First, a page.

5G wireless, a global standard for mobile communications over the next decade, is making a foray into an exciting new frontier: collaboration between automotive and communication industries. The automated driving applications encompass unique connectivity requirements, and here, 5G stands out with a combination of ubiquitous coverage, millisecond latency, and geolocation services boasting accuracy in centimeters.

The 5G networking technology — along with the specialized dedicated short-range communications (DSRC) technique — is becoming a key ingredient in the connected car initiative that facilitates collaborative behaviors among cars, cyclists, and pedestrians. According to Gartner Research, there will be 250 million connected vehicles on the road by 2020.

But what’s so special about 5G in the context of the automotive world? First and foremost, it lowers latency and bolsters data speed and cellular coverage reliability — attributes that are imperative in upcoming connected cars and autonomous vehicles.

5G’s journey in the automotive world as a connectivity vehicle is embodied in the form of cellular vehicle-to-everything (C-V2X), the real-time wireless safety communication system that operates among vehicles, bicycles, pedestrians, and infrastructure. Subsequently, C-V2X’s lower latency and higher bandwidth start complementing advanced driver-assistance systems (ADAS) and self-driving vehicles.

5G networks are becoming a key enabler in advancing the use cases for autonomous cars via C-V2X connectivity mechanisms.
(Source: Qualcomm)

So to navigate 5G’s journey in the automotive labyrinth, let’s begin with C-V2X communication that builds the foundation for the connected car movement. Eventually, it’s going to pave the way for self-driving cars and intelligent transportation for smart city applications.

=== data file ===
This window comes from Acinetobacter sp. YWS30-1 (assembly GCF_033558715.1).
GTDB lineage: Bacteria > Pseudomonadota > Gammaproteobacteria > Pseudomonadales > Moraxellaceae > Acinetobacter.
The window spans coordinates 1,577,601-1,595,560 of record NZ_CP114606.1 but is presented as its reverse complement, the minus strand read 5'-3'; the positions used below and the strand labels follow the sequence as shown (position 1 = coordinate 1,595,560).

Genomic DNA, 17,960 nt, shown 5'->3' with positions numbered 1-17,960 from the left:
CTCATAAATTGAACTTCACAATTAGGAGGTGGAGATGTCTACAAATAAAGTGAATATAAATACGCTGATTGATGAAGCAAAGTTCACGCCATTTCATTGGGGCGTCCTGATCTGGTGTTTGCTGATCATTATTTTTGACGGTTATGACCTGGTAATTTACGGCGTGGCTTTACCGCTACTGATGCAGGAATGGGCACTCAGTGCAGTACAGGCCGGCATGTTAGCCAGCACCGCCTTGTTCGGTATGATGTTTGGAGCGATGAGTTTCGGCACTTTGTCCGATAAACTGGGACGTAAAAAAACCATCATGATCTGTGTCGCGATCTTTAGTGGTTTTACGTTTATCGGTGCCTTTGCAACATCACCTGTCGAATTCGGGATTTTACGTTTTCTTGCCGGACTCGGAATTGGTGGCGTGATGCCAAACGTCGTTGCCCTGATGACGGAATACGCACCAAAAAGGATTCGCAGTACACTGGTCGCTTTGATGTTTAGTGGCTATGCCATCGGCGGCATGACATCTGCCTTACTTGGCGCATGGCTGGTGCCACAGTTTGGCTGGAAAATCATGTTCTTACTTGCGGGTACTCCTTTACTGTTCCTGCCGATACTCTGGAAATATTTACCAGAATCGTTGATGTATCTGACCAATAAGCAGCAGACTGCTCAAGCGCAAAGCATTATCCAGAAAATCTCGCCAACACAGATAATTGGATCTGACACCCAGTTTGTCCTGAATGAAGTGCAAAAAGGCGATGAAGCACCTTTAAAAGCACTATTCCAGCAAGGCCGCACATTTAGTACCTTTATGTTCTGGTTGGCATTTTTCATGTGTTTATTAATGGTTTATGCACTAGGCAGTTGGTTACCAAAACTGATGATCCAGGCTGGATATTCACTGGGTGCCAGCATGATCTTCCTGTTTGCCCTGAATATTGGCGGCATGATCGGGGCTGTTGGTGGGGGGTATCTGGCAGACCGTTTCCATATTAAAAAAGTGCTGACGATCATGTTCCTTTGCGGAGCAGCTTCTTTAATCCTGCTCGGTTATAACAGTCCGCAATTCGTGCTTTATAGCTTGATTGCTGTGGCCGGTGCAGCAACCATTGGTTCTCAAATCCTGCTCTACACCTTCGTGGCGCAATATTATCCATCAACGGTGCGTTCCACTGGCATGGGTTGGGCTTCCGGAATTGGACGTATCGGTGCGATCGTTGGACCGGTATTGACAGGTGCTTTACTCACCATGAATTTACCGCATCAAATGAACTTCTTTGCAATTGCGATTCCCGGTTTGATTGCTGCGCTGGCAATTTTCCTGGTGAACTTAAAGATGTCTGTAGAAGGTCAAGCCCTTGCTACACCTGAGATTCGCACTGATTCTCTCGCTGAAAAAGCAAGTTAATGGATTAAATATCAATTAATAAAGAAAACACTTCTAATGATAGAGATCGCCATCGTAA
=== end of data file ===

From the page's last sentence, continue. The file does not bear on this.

Advent of C-V2X

C-V2X technology is based on the 3GPP Release 14 specification for PC5-based direct communication with other vehicles; roadside users such as pedestrians, cyclists, and motorcyclists; and roadside infrastructure encompassing traffic signs, construction zones, etc.

The high-speed cellular communication platform bypasses the need for a cellular network connection via a SIM card or cellular network subscription. It operates in the globally harmonized 5.9-GHz intelligent transport system (ITS) band for vehicle-to-vehicle (V2V), vehicle-to-infrastructure (V2I), and vehicle-to-pedestrian (V2P) communications.

It’s important to note that C-V2X operates in two transmission modes: direct communications and network-based communications. The PC5-based direct communication handles location, speed, and local hazards while public cellular networks operating in a mobile carrier’s licensed spectrum provide complementary services for roadside safety.

Take the example of Qualcomm’s 9150 chipset — designed to serve PC5-based direct communications — that runs the ITS stack for V2X communications and a Hardware Security Module (HSM) to boost network security via an A7 application processor operating at 1.5 GHz.

Danlaw’s AutoLink on-board unit (OBU) and RouteLink roadside unit (RSU) are based on Qualcomm’s 9150 chipset for C-V2X communications.
(Source: Danlaw)

The 9150 chipset also comes integrated with Global Navigation Satellite System (GNSS) capability that facilitates GPS time along with position and velocity information for high-precision location services. Qualcomm’s dead-reckoning software complements it with accurate positioning and time information in the most challenging environments.

The 9150 chipset’s design wins are a testament that C-V2X technology is now gaining momentum. For instance, RF chipmaker Qorvo has specifically designed the QPF1002Q front-end module (FEM) to pair with Qualcomm’s 9150 chipset. Here, it’s important to mention that intelligent, on-board systems in connected car and autonomous driving designs mandate higher levels of precision in RF communication with other vehicles, infrastructure, and even handsets.